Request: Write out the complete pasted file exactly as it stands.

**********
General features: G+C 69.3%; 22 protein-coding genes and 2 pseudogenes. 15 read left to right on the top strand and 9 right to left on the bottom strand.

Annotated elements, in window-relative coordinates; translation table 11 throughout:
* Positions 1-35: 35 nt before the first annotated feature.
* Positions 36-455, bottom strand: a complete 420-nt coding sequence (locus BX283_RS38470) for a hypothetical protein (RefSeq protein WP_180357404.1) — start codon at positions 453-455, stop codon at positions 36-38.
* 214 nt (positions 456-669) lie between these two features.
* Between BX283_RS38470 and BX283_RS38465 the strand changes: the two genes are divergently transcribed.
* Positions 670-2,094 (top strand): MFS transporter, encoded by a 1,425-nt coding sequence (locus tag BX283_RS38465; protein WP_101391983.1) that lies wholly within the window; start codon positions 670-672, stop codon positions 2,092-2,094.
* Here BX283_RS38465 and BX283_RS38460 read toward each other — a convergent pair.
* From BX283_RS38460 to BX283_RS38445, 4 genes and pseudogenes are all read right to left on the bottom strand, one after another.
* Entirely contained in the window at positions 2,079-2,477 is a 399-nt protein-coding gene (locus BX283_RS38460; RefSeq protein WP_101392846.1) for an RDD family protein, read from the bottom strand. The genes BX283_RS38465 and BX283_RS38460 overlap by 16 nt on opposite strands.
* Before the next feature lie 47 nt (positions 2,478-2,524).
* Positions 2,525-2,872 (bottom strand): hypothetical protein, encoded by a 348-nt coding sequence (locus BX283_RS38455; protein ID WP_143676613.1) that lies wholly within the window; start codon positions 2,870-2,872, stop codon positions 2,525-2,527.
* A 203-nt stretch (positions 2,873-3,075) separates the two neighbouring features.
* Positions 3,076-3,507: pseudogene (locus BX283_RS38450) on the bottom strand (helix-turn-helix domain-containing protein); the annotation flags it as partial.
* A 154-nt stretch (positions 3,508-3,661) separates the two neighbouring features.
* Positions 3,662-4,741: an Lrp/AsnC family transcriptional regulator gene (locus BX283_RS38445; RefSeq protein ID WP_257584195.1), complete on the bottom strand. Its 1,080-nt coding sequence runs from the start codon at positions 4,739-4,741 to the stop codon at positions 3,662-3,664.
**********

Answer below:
General features: G+C 69.3%; 22 protein-coding genes and 2 pseudogenes. 15 read left to right on the top strand and 9 right to left on the bottom strand.

Annotated elements, in window-relative coordinates; translation table 11 throughout:
* Positions 1-35: 35 nt before the first annotated feature.
* Positions 36-455, bottom strand: a complete 420-nt coding sequence (locus BX283_RS38470) for a hypothetical protein (RefSeq protein WP_180357404.1) — start codon at positions 453-455, stop codon at positions 36-38.
* 214 nt (positions 456-669) lie between these two features.
* Between BX283_RS38470 and BX283_RS38465 the strand changes: the two genes are divergently transcribed.
* Positions 670-2,094 (top strand): MFS transporter, encoded by a 1,425-nt coding sequence (locus tag BX283_RS38465; protein WP_101391983.1) that lies wholly within the window; start codon positions 670-672, stop codon positions 2,092-2,094.
* Here BX283_RS38465 and BX283_RS38460 read toward each other — a convergent pair.
* From BX283_RS38460 to BX283_RS38445, 4 genes and pseudogenes are all read right to left on the bottom strand, one after another.
* Entirely contained in the window at positions 2,079-2,477 is a 399-nt protein-coding gene (locus BX283_RS38460; RefSeq protein WP_101392846.1) for an RDD family protein, read from the bottom strand. The genes BX283_RS38465 and BX283_RS38460 overlap by 16 nt on opposite strands.
* Before the next feature lie 47 nt (positions 2,478-2,524).
* Positions 2,525-2,872 (bottom strand): hypothetical protein, encoded by a 348-nt coding sequence (locus BX283_RS38455; protein ID WP_143676613.1) that lies wholly within the window; start codon positions 2,870-2,872, stop codon positions 2,525-2,527.
* A 203-nt stretch (positions 2,873-3,075) separates the two neighbouring features.
* Positions 3,076-3,507: pseudogene (locus BX283_RS38450) on the bottom strand (helix-turn-helix domain-containing protein); the annotation flags it as partial.
* A 154-nt stretch (positions 3,508-3,661) separates the two neighbouring features.
* Positions 3,662-4,741: an Lrp/AsnC family transcriptional regulator gene (locus BX283_RS38445; RefSeq protein ID WP_257584195.1), complete on the bottom strand. Its 1,080-nt coding sequence runs from the start codon at positions 4,739-4,741 to the stop codon at positions 3,662-3,664.